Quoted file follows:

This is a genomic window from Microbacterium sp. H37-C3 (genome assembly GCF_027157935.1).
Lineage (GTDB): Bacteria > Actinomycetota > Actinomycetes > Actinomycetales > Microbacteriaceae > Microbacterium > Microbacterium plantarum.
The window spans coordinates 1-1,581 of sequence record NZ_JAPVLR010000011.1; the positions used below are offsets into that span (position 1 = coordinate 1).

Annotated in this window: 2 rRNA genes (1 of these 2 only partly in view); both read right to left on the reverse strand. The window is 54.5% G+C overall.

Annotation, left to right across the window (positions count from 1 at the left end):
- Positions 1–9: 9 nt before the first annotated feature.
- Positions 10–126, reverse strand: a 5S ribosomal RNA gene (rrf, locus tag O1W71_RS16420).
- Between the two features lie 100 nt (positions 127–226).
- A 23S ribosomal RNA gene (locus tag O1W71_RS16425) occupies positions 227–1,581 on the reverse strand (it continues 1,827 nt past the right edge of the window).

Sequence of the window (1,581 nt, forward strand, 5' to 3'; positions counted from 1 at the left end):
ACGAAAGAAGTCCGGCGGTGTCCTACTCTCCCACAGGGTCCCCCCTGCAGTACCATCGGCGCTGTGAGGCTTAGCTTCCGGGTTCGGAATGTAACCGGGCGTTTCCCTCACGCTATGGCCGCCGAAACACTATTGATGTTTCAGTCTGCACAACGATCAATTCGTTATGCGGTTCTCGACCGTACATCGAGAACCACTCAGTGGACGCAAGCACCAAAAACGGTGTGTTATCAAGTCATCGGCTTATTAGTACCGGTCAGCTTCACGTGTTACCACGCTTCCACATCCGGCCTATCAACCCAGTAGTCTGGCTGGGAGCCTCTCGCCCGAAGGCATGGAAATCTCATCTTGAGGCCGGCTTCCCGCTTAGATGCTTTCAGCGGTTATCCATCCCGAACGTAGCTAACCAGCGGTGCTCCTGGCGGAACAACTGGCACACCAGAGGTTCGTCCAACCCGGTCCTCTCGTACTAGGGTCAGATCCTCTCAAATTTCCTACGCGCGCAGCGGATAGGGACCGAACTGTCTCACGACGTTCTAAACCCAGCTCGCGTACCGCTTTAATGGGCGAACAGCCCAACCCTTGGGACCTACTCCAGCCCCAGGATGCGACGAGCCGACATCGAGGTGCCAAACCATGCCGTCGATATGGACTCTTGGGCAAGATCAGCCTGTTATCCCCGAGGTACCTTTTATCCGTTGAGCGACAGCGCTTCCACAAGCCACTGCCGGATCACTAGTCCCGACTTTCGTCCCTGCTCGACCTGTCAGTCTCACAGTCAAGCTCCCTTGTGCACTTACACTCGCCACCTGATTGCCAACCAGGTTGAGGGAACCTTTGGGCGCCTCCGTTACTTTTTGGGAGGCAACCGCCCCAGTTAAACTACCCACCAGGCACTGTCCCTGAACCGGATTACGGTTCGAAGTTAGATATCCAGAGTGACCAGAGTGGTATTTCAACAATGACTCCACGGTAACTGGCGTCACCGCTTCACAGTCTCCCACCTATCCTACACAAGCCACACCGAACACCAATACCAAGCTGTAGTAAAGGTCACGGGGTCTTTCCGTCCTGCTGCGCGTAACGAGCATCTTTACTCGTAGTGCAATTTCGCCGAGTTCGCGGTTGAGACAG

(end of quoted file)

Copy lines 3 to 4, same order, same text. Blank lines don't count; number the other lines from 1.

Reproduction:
The window spans coordinates 1-1,581 of sequence record NZ_JAPVLR010000011.1; the positions used below are offsets into that span (position 1 = coordinate 1).

Annotated in this window: 2 rRNA genes (1 of these 2 only partly in view); both read right to left on the reverse strand. The window is 54.5% G+C overall.